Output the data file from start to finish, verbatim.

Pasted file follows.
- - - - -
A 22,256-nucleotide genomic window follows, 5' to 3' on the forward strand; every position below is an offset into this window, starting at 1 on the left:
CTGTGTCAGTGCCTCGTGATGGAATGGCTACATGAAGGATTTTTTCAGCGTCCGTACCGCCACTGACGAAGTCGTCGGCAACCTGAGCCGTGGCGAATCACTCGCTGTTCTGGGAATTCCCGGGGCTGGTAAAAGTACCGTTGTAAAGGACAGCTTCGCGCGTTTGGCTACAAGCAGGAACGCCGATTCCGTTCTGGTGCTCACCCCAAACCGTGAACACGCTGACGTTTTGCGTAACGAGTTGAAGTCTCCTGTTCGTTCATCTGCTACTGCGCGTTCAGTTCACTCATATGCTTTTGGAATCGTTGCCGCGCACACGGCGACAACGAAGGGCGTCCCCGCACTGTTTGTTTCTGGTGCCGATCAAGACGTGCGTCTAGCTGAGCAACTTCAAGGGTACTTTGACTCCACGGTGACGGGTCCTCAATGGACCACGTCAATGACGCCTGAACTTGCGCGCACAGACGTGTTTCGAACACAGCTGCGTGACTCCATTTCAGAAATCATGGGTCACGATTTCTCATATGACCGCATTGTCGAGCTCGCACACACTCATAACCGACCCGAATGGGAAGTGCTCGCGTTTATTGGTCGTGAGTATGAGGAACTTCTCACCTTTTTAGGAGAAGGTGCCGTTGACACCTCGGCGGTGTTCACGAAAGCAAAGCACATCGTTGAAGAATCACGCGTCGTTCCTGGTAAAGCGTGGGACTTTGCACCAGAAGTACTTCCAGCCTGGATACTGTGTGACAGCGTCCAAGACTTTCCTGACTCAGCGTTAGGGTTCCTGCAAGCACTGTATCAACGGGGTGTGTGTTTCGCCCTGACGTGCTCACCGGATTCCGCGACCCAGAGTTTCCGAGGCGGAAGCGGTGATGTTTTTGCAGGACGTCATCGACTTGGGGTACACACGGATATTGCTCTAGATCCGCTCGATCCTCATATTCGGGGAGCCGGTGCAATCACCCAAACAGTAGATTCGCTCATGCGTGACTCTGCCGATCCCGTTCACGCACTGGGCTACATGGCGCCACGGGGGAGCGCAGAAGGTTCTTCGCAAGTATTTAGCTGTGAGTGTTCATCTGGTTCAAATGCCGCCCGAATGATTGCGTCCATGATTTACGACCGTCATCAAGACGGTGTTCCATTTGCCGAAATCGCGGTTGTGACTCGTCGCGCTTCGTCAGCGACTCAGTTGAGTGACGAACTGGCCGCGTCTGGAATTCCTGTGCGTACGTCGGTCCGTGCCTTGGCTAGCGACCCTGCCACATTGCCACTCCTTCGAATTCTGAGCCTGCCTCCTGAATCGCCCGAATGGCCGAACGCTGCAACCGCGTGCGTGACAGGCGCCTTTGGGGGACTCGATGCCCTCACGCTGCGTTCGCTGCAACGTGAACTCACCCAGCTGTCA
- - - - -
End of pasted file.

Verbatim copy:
A 22,256-nucleotide genomic window follows, 5' to 3' on the forward strand; every position below is an offset into this window, starting at 1 on the left:
CTGTGTCAGTGCCTCGTGATGGAATGGCTACATGAAGGATTTTTTCAGCGTCCGTACCGCCACTGACGAAGTCGTCGGCAACCTGAGCCGTGGCGAATCACTCGCTGTTCTGGGAATTCCCGGGGCTGGTAAAAGTACCGTTGTAAAGGACAGCTTCGCGCGTTTGGCTACAAGCAGGAACGCCGATTCCGTTCTGGTGCTCACCCCAAACCGTGAACACGCTGACGTTTTGCGTAACGAGTTGAAGTCTCCTGTTCGTTCATCTGCTACTGCGCGTTCAGTTCACTCATATGCTTTTGGAATCGTTGCCGCGCACACGGCGACAACGAAGGGCGTCCCCGCACTGTTTGTTTCTGGTGCCGATCAAGACGTGCGTCTAGCTGAGCAACTTCAAGGGTACTTTGACTCCACGGTGACGGGTCCTCAATGGACCACGTCAATGACGCCTGAACTTGCGCGCACAGACGTGTTTCGAACACAGCTGCGTGACTCCATTTCAGAAATCATGGGTCACGATTTCTCATATGACCGCATTGTCGAGCTCGCACACACTCATAACCGACCCGAATGGGAAGTGCTCGCGTTTATTGGTCGTGAGTATGAGGAACTTCTCACCTTTTTAGGAGAAGGTGCCGTTGACACCTCGGCGGTGTTCACGAAAGCAAAGCACATCGTTGAAGAATCACGCGTCGTTCCTGGTAAAGCGTGGGACTTTGCACCAGAAGTACTTCCAGCCTGGATACTGTGTGACAGCGTCCAAGACTTTCCTGACTCAGCGTTAGGGTTCCTGCAAGCACTGTATCAACGGGGTGTGTGTTTCGCCCTGACGTGCTCACCGGATTCCGCGACCCAGAGTTTCCGAGGCGGAAGCGGTGATGTTTTTGCAGGACGTCATCGACTTGGGGTACACACGGATATTGCTCTAGATCCGCTCGATCCTCATATTCGGGGAGCCGGTGCAATCACCCAAACAGTAGATTCGCTCATGCGTGACTCTGCCGATCCCGTTCACGCACTGGGCTACATGGCGCCACGGGGGAGCGCAGAAGGTTCTTCGCAAGTATTTAGCTGTGAGTGTTCATCTGGTTCAAATGCCGCCCGAATGATTGCGTCCATGATTTACGACCGTCATCAAGACGGTGTTCCATTTGCCGAAATCGCGGTTGTGACTCGTCGCGCTTCGTCAGCGACTCAGTTGAGTGACGAACTGGCCGCGTCTGGAATTCCTGTGCGTACGTCGGTCCGTGCCTTGGCTAGCGACCCTGCCACATTGCCACTCCTTCGAATTCTGAGCCTGCCTCCTGAATCGCCCGAATGGCCGAACGCTGCAACCGCGTGCGTGACAGGCGCCTTTGGGGGACTCGATGCCCTCACGCTGCGTTCGCTGCAACGTGAACTCACCCAGCTGTCA